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ArlingtonPublic SafetyState Police urge caution as holiday travel ramps up

State Police urge caution as holiday travel ramps up

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The American Automobile Association predicts that 1.4 million Virginians will travel for this Thursday’s Thanksgiving holiday, which equates to 11 percent more motorists than in 2020. Virginia State Police urge patience for motorists planning to hit the roadways.

“With traffic on the roads increasing and many people anxious to get to their destination, I encourage all Virginians to be patient. Buckle up and take your time,” said Col. Gary Settle, Virginia State Police superintendent.

“Your family wants you to arrive safely and in a frame of mind to enjoy all the holiday has to offer,” Settle said. “Making sure you are driving the posted speed limit, driving for conditions and wearing your seat belt are the best ways to stay safe on the road, so you can enjoy the holiday.”

To prevent traffic deaths and injuries during the Thanksgiving holiday, Virginia State Police once again will be participating in Operation CARE (Crash Awareness and Reduction Effort). As part of the state-sponsored, national program, state police will be increasing their visibility and traffic enforcement efforts during the five-day statistical counting period that begins Nov. 24 at 12:01 a.m. and ends at midnight on Nov. 28.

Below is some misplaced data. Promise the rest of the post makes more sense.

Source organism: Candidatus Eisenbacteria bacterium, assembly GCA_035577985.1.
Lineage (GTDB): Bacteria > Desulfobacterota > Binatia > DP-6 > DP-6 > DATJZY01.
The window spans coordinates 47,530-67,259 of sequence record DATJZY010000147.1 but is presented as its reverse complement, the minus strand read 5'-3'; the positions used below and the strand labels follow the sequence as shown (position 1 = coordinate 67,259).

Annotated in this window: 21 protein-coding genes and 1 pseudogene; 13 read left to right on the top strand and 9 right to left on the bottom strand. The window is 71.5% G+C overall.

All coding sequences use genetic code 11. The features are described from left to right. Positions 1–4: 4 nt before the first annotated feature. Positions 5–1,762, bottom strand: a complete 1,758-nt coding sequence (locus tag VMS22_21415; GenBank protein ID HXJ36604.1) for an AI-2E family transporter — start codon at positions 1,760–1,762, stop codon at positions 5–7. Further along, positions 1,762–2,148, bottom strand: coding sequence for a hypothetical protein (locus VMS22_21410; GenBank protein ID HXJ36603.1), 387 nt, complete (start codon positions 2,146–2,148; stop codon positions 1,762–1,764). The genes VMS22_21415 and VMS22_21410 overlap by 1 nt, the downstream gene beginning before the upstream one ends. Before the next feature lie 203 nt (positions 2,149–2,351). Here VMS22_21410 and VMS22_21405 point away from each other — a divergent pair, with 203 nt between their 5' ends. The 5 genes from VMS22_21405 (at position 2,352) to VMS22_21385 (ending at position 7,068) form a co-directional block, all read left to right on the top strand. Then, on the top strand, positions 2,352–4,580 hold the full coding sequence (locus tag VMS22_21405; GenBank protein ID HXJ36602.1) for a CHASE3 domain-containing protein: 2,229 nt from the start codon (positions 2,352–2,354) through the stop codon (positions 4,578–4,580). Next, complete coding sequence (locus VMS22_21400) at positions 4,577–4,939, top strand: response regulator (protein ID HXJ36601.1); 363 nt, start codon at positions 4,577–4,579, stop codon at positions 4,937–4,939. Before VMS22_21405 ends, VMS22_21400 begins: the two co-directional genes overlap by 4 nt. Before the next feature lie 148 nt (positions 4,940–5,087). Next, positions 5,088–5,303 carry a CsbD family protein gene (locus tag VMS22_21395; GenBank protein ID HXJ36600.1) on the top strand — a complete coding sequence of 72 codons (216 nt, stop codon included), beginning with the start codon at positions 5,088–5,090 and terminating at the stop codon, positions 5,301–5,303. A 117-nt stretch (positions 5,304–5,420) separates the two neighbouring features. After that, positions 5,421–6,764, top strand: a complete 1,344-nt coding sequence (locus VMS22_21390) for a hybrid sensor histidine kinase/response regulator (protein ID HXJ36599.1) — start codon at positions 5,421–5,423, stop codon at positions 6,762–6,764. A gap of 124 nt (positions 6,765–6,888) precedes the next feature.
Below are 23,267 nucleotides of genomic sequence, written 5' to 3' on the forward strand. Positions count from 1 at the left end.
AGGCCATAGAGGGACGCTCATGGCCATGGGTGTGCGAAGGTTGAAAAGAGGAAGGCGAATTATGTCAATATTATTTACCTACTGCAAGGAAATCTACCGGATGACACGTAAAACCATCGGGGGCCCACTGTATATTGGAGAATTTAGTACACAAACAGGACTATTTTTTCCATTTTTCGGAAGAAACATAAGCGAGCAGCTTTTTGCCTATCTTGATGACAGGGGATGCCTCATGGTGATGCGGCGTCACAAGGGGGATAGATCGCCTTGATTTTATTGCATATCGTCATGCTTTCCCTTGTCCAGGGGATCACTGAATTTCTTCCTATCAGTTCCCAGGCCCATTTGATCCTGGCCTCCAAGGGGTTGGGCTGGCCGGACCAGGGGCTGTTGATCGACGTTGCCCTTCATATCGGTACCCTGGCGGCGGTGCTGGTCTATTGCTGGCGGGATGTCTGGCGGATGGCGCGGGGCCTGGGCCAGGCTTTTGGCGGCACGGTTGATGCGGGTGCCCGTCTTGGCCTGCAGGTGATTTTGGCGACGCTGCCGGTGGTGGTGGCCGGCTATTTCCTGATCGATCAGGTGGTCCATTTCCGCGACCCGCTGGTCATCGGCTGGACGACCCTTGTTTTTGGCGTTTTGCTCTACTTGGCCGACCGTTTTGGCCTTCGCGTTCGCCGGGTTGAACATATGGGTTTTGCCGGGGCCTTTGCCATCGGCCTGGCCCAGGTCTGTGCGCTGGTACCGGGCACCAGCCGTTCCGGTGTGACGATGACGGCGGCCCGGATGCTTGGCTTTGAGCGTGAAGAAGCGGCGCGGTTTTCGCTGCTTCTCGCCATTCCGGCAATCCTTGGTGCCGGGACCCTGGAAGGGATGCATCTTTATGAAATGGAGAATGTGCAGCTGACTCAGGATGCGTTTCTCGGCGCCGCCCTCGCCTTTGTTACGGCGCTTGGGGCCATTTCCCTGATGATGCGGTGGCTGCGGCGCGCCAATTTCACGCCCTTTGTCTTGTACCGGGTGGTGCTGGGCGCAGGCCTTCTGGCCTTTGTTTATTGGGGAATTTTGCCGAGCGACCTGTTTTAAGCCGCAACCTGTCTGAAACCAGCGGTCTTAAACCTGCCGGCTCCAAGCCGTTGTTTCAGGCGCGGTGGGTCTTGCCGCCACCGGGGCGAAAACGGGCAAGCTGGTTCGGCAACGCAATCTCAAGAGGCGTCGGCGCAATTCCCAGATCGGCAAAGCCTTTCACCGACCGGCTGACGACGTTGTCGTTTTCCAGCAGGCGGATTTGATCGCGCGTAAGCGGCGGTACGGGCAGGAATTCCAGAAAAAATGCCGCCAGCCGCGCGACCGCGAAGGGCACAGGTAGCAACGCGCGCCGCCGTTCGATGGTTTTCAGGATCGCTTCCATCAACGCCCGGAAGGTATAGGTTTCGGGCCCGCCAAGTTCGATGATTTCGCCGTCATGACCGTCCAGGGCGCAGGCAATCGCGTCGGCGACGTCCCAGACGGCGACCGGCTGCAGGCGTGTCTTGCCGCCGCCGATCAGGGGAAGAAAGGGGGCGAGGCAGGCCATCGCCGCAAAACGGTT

Troopers during the 2020 Thanksgiving Operation CARE initiative cited 4,930 speeders and 1,706 reckless drivers statewide. Virginia troopers charged 67 drivers for driving under the influence (DUI) of alcohol and/or drugs, and cited 498 drivers for failing to buckle up themselves and/or juvenile passengers.

There were 12 traffic fatalities during the 2020 five-day Thanksgiving statistical counting period and eight traffic fatalities during the same period in 2019.

This year, the Thanksgiving Holiday CARE initiative falls within the annual “Click It or Ticket” campaign, which further emphasizes the lifesaving value of seat belts for every person in a vehicle.

With increased patrols, state police also remind drivers of Virginia’s “Move Over” law, which requires motorists to move over when approaching an emergency vehicle stopped alongside the road. If unable to move over, drivers are required to cautiously pass the emergency vehicle. The law also applies to workers in vehicles equipped with amber lights.

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